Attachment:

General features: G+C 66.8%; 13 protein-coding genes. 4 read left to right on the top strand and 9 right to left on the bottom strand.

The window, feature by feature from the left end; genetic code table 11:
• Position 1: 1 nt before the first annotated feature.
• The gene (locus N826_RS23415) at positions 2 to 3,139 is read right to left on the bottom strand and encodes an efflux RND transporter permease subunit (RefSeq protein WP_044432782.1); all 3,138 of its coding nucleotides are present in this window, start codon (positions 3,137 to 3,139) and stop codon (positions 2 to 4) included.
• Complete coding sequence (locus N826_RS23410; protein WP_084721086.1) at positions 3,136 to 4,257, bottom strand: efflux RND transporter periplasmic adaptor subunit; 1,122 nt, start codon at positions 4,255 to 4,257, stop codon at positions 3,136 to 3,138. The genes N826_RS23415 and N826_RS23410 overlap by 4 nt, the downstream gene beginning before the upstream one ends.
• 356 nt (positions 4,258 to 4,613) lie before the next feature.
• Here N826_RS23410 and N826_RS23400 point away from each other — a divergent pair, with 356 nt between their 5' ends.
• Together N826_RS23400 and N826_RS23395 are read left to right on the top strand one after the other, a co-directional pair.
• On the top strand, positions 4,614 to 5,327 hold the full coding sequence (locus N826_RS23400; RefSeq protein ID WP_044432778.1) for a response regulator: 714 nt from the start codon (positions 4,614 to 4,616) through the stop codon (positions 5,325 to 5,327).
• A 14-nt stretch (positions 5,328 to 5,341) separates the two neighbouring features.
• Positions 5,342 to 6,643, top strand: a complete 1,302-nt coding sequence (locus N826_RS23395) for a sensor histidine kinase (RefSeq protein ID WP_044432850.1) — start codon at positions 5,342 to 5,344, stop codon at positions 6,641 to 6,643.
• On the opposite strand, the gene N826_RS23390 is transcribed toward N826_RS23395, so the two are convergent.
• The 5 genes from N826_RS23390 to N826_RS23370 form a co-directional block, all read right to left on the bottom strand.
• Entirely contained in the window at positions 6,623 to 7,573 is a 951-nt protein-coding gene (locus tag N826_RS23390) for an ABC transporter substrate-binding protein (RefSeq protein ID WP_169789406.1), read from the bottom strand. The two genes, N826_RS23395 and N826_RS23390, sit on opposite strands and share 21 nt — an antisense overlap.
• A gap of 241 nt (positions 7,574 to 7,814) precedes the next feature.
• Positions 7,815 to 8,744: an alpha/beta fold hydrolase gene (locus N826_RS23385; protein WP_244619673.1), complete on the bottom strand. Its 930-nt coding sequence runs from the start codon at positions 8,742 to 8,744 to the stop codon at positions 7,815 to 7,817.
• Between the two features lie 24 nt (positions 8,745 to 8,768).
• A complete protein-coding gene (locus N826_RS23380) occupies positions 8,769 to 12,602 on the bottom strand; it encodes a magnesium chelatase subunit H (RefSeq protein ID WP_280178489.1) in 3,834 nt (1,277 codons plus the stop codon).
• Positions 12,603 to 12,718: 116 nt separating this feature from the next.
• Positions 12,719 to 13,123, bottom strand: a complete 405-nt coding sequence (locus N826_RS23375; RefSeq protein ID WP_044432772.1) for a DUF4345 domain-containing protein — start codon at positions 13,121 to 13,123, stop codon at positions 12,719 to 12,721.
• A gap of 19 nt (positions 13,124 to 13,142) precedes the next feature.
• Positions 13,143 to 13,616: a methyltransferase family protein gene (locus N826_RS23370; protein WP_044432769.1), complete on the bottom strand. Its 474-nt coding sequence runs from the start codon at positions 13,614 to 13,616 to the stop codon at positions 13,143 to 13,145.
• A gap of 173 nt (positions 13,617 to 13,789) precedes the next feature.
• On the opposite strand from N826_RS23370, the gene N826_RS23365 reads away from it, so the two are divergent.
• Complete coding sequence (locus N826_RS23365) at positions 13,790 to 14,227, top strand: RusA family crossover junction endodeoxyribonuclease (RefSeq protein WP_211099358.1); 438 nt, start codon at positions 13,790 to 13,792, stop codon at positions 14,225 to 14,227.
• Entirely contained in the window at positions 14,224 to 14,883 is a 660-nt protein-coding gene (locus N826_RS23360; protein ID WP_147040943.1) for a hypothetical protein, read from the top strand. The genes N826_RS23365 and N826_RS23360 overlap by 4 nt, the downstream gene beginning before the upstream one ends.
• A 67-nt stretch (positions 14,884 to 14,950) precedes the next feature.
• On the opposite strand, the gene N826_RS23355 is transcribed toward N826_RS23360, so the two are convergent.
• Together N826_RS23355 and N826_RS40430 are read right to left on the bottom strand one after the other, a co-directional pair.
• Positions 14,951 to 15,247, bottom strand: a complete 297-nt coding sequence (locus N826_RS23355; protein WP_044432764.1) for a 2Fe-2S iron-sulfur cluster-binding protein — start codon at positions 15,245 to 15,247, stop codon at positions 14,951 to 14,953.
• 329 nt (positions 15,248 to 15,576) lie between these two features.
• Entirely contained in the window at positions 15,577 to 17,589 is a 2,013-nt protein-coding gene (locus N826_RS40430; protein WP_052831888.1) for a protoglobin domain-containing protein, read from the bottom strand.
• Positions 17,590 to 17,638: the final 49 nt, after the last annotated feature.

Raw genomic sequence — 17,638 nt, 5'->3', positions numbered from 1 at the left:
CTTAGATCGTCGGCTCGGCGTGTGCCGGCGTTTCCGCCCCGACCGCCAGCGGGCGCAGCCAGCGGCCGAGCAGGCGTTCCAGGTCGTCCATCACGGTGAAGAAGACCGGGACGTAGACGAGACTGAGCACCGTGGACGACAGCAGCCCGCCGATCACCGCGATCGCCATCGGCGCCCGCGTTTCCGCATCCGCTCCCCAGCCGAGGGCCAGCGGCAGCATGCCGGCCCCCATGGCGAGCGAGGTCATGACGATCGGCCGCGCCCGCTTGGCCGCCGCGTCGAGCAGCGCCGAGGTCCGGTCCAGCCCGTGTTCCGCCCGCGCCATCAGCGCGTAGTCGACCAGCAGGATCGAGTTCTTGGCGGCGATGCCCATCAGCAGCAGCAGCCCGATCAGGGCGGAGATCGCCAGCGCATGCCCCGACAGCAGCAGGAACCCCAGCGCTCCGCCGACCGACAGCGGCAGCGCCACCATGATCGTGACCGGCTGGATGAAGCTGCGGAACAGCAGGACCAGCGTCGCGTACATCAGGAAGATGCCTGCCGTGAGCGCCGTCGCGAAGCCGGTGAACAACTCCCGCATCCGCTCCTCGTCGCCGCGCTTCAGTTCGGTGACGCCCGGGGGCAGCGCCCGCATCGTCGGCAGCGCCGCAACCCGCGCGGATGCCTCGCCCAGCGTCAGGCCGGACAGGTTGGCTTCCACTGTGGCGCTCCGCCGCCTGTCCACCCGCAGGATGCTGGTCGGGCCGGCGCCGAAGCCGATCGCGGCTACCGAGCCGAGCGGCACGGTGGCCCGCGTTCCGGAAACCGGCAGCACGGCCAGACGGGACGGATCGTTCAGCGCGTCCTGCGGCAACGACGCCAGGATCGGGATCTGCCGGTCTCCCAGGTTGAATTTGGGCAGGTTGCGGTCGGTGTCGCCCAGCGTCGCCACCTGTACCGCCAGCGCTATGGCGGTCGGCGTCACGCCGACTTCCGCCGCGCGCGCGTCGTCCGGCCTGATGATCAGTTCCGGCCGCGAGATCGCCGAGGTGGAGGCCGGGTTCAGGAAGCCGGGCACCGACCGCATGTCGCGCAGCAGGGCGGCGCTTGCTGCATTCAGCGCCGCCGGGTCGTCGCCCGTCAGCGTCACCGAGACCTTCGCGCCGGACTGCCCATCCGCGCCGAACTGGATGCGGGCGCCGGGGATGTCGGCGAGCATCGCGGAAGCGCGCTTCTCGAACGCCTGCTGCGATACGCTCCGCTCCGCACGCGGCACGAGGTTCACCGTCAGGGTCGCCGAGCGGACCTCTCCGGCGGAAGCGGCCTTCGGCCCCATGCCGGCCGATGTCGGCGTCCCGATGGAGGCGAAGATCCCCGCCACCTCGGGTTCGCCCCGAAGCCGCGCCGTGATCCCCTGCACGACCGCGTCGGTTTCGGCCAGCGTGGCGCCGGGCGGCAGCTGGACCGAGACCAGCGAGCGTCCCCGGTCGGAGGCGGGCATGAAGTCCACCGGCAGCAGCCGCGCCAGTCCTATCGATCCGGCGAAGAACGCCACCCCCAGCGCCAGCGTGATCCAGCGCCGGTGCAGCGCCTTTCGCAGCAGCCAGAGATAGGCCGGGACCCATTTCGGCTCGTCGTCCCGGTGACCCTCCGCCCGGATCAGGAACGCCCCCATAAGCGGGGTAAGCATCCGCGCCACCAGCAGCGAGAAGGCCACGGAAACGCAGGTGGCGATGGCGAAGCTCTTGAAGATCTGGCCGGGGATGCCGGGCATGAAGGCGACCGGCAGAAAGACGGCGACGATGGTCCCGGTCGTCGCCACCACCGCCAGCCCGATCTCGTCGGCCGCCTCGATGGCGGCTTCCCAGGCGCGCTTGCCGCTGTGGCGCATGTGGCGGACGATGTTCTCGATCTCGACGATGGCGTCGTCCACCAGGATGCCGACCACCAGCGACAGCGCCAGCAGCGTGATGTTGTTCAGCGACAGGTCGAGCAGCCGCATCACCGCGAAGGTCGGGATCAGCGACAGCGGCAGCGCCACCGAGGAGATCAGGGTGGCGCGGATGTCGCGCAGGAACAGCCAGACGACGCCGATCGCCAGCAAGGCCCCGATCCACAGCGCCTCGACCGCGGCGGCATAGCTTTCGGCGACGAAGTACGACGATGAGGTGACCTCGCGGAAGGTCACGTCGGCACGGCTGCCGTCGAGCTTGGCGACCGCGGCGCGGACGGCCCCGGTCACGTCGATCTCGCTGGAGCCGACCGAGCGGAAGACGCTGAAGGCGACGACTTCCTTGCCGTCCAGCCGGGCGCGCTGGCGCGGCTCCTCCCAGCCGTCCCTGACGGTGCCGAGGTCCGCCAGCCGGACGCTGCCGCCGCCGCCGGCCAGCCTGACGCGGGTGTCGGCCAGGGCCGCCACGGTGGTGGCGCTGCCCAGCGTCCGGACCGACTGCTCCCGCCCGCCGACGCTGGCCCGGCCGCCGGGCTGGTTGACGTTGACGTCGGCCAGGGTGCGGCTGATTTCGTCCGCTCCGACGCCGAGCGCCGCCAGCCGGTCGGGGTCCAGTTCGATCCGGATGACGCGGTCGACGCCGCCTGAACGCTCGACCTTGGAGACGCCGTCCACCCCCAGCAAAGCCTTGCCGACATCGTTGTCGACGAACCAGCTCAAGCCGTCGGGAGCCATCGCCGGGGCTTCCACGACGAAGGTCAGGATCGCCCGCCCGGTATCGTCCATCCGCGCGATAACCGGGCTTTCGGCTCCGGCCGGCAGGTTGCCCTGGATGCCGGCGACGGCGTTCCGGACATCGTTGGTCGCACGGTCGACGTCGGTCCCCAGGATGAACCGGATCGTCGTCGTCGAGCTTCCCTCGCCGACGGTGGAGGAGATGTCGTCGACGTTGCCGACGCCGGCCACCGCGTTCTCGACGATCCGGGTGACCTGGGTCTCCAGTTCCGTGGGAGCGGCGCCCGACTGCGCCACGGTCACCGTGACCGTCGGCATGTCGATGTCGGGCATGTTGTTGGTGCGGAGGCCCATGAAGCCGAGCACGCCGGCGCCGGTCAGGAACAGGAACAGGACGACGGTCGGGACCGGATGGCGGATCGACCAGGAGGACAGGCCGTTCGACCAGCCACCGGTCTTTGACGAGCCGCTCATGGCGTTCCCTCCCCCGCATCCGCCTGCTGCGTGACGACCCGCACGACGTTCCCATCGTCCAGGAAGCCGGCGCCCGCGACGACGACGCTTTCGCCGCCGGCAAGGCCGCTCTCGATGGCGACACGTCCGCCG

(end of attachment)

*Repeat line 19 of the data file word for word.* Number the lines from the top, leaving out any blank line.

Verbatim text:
• Positions 12,603 to 12,718: 116 nt separating this feature from the next.